Lately I’ve been grocery shopping without my son. It’s just so much easier to get in and out and not end up with extra things in my cart, my patience tried, and my son hopped up on sugar. The other day it just happened that I had to do a full, big grocery trip on a Monday morning, and my son was coming with me. He’s almost three, so the grocery store is a magical place for him. One full of unlimited possibilities of things to touch, people to see, and food to eat now and later. And it’s all good, but being real — we are all moms here, so we all know that going to the grocery store with a kid or 2 or 4 in tow is not a fun trip for a mom.
We started out with the pure joy and excitement that comes from walking in the door and seeing that the blue car cart is there! The blue one seems to be the most popular one. It’s always the one Jack wants and it’s rarely ever available. Then we always pass the family in it in the store, warranting an explanation of how other people use things too and how we don’t always get what we want. This only prefaces our trip to the bakery department for a cookie, which probably 70% of the time doesn’t have cookies out. As a dietitian this pleases me, but as a mom it irritates me when I have a toddler who is shopping with me and wants a cookie. So then we have another chat as I tell him they don’t have any cookies today and we again go over how we don’t always get what we want. He handles this well, and we move on.
Once he realizes he’s not getting a cookie, he jumps ship, giving up the car he so badly wanted to ride in, to walk beside me and help me push. We slowly make our way through the rest of the grocery store as he runs at some points and drags his feet at others. Extra things end up in the cart. He gets some Teddy Grahams for himself and his best friend. This continues through the whole store. As we are in the baking aisle, so close to being done, with only the cold stuff left to go, my patience starts dropping at a faster rate. I’m just looking for a box of brownie mix. Why isn’t it here? Jack is running up and down the aisle until he finds the spices and wants to pick up and open every single one. I just want to be done. We go up and down the aisle 3 times trying to find what I need. Finally, I find it, and we can move on and get out of there. I ask him to come with me, and he’s too busy looking at things to hear me. I say his name trying to get his attention, “JT it’s time to go. Come on.” He reluctantly agrees and walks slower than a tortoise behind me.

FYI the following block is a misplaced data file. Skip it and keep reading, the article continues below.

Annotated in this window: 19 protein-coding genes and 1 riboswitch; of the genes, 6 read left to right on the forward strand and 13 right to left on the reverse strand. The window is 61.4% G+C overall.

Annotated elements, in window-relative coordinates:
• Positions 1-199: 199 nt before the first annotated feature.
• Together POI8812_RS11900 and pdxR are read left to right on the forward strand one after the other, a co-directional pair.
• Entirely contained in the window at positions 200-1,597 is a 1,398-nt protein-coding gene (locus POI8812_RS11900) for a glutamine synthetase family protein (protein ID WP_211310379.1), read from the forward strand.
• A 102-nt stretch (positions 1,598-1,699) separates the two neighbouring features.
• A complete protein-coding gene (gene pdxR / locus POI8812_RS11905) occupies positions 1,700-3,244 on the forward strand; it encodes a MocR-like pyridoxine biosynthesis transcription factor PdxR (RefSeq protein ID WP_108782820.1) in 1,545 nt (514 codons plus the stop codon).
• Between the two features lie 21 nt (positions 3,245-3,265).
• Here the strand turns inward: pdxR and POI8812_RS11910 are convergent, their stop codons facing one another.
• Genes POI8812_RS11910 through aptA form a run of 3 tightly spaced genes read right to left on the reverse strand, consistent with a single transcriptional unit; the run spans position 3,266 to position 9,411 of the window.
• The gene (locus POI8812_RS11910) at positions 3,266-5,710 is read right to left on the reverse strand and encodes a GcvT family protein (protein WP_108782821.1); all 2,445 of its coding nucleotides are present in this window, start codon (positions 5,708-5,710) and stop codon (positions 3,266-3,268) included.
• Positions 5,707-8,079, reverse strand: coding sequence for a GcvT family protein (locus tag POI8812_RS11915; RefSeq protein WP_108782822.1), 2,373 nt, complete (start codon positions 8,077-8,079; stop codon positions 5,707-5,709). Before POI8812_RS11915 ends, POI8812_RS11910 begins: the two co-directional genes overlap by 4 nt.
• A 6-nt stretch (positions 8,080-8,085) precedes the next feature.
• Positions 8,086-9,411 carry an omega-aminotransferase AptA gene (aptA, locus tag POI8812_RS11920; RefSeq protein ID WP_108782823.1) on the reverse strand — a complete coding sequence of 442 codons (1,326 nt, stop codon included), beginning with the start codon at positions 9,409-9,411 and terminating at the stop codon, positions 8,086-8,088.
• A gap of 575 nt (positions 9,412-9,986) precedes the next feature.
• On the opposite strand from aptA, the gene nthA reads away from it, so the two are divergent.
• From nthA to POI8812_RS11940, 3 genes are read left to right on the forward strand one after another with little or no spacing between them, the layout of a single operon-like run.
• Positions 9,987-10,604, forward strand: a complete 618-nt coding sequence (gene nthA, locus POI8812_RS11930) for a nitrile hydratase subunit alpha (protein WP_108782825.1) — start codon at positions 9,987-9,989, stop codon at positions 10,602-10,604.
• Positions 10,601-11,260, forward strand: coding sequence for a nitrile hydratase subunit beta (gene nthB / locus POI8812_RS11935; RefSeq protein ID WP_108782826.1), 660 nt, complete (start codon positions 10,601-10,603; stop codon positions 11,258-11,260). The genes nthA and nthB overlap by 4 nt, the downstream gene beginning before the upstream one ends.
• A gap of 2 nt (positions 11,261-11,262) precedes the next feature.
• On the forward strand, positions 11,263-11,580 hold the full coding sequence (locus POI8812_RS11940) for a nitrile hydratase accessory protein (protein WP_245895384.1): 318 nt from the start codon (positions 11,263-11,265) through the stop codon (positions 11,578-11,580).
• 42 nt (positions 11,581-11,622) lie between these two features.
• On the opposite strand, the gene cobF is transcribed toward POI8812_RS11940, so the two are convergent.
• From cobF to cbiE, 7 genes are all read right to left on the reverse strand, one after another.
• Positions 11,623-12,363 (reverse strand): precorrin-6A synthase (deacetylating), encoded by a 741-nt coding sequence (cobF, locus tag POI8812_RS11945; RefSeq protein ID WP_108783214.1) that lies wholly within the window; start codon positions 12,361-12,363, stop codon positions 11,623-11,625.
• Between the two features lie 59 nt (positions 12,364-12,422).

A woman who has been in the baking aisle with us smiles at me as we pass leaving the aisle. She must have seen the worn out face behind my smile because she walked past me and said “You’re a good mom.” In a moment where I felt like I was pulling teeth as a mother, where I was just trying to get through — certainly not excelling, these kind, encouraging words from a stranger gave me strength. Her words helped me to step back from the challenging situation and see the bigger picture. It’s not just the dreaded grocery run with my kid, but rather, it’s an opportunity in raising a soul. Taking my child along for even mundane things is a joy to him, and whether I realize it or not I am teaching him things with each action I take and each thing I tell him. So right now I don’t appreciate these grocery trips, but I am sure down the road when I have big kids, I will look back and remember the days of taking my kids to the grocery store with me.
Today if you are struggling in the deep of motherhood — whether it’s in diapers, or sweeping, too many Cheerios, and not enough sleep — whatever it may be, I want to encourage you. Hear from me… you’re a good mom. What you’re doing matters. Day in and day out.
You’re a good mom.